By now you've probably gotten wind of the phenomenon known as devops. It's a curious grassroots "movement" that has the general intent, as the name implies, to bridge the gap between app dev and operations. More and more, I see devops as a sign of the times for IT.
How hot is devops? According to a friend in the space, all you need to do is walk through Silicon Valley and shout, "Devops," and 300 people will run to a meetup. There's even a devops song.
[ See "Rethinking application development in light of 'devops'" by InfoWorld's Savio Rodrigues. | For a bottom-up, realistic view of next-generation data center, plunge into InfoWorld's Private Cloud Deep Dive by contrubuting editor Matt Prigge. ]
The first thing you need to know about devops is that it's a philosophy with practical implications that apply mainly to ops; the dev side of devops was first established over a decade ago when the Agile Manifesto was written. But agile development is all about change -- faster time to market, smaller and more frequent builds, a welcoming attitude toward new requirements. All that change creates gobs of work for operations, to the point where some argue that ops' inability (or reluctance) to keep up has prevented Agile from realizing its potential.
Devops is about dev and ops coming together, with both sides learning what the other does but with the main intent of making ops as agile as Agile. It's also about putting automation tools in the hands of developers, so they can provision and reprovision their own dev, test, and deployment environments without bugging ops at all. (Some argue that the devops philosophy even applies to how business should be run, although the agile folks have already tried that one.)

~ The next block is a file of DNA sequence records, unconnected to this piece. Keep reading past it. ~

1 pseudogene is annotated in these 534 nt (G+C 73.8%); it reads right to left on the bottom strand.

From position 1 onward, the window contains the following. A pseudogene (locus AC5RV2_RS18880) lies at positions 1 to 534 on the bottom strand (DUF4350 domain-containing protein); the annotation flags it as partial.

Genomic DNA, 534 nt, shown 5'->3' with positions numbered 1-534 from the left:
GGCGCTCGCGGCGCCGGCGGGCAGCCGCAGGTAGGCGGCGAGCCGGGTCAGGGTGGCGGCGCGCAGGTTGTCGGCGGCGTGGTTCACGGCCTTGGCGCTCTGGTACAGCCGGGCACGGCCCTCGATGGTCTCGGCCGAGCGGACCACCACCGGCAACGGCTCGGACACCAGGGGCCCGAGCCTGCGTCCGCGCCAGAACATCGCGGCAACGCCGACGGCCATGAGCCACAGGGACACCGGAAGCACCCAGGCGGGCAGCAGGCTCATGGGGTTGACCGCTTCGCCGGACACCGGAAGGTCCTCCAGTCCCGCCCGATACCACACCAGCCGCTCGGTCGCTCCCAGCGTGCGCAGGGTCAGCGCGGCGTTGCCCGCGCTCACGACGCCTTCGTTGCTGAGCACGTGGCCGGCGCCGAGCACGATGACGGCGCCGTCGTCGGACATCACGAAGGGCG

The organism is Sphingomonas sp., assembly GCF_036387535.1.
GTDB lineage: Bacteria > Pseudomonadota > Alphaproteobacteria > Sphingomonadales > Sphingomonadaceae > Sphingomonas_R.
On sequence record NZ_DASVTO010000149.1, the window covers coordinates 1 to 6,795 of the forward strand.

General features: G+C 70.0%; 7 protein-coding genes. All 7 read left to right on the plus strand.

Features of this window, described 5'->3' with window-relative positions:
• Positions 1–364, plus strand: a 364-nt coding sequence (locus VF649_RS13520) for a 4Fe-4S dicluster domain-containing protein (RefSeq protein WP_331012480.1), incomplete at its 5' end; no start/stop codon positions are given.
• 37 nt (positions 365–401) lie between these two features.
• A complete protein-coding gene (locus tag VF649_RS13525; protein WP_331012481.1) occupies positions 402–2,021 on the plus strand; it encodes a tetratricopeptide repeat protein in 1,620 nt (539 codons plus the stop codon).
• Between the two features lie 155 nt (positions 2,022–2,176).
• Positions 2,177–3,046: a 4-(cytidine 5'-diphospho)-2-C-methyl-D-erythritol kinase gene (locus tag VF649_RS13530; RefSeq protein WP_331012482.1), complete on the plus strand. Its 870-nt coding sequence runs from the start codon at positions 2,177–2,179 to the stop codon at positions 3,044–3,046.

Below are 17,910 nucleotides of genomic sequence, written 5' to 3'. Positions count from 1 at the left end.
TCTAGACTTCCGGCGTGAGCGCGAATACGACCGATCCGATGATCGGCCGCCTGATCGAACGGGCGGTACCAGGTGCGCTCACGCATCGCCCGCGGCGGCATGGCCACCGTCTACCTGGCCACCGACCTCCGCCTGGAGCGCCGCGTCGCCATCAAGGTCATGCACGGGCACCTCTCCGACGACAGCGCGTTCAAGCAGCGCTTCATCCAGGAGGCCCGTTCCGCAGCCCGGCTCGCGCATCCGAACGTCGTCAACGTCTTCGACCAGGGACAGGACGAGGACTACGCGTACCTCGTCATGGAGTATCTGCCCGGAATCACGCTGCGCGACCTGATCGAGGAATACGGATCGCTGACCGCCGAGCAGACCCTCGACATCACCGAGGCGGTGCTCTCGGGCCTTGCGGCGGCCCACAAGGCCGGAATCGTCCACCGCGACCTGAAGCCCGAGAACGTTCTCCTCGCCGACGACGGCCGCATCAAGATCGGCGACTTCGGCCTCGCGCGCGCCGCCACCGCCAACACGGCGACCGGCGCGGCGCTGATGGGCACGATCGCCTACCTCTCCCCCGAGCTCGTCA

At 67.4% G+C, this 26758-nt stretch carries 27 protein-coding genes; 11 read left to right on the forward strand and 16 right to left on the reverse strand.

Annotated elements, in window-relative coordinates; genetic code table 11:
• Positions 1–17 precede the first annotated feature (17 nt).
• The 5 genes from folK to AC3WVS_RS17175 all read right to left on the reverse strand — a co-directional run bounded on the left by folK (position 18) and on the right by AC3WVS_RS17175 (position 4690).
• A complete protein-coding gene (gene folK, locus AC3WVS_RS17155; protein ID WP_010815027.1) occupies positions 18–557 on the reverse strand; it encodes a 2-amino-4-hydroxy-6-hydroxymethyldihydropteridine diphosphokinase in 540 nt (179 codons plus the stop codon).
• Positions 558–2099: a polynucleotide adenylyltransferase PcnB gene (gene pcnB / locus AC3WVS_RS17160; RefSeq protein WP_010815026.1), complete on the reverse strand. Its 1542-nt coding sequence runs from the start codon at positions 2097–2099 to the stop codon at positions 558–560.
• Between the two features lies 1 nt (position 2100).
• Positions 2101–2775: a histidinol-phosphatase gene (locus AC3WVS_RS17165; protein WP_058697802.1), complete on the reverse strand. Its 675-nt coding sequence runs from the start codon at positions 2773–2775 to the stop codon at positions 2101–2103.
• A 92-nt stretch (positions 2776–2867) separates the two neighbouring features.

The automation component has a direct tie-in to cloud computing -- both the private cloud and PaaS (platform as a service). After all, virtualized dev and test environments, whether they reside on, say, VMware's CloudFoundry, or locally using, say, CumuLogic on top of Eucalyptus, hold enormous potential to reduce wasted motion.
As I've speculated before, I believe developers will be the big winners in the cloud era. But one thing that strikes me about devops is the "why can't we all get along" tone (something that, as Neil McAllister observed last week, the development community could use more of). I may be naïve, but I think devops could be an example of IT people across various roles pulling together in the face of economic adversity and the threat of consumerization.
Here's another way devops may be indicative of the times we live in: It asks that ops and dev people go beyond their comfort zones and, to some degree, learn each other's skills. Just as workloads are moving to shared infrastructure and infrastructure itself is converging, IT roles are consolidating. As the private cloud takes root in the data center, not only will it be difficult to maintain a separation of roles among network, system, and storage admins, but it will also be hard to escape a working knowledge of virtualization management.
One of the healthiest aspects of the devops trend is its emphasis on agility in service of business objectives. True, this no doubt derives from devops' apparent origination in large-scale Web application companies, where product and technology are inseparable. But agility, as cliché as that may sound, is still the greatest single benefit IT can bring to business. In tough times like these, both business and IT need to be light on their feet to survive.
This article, "Devops and the great IT convergence," originally appeared at InfoWorld.com. Read more of Eric Knorr's Modernizing IT blog, and for the latest business technology news, follow InfoWorld on Twitter.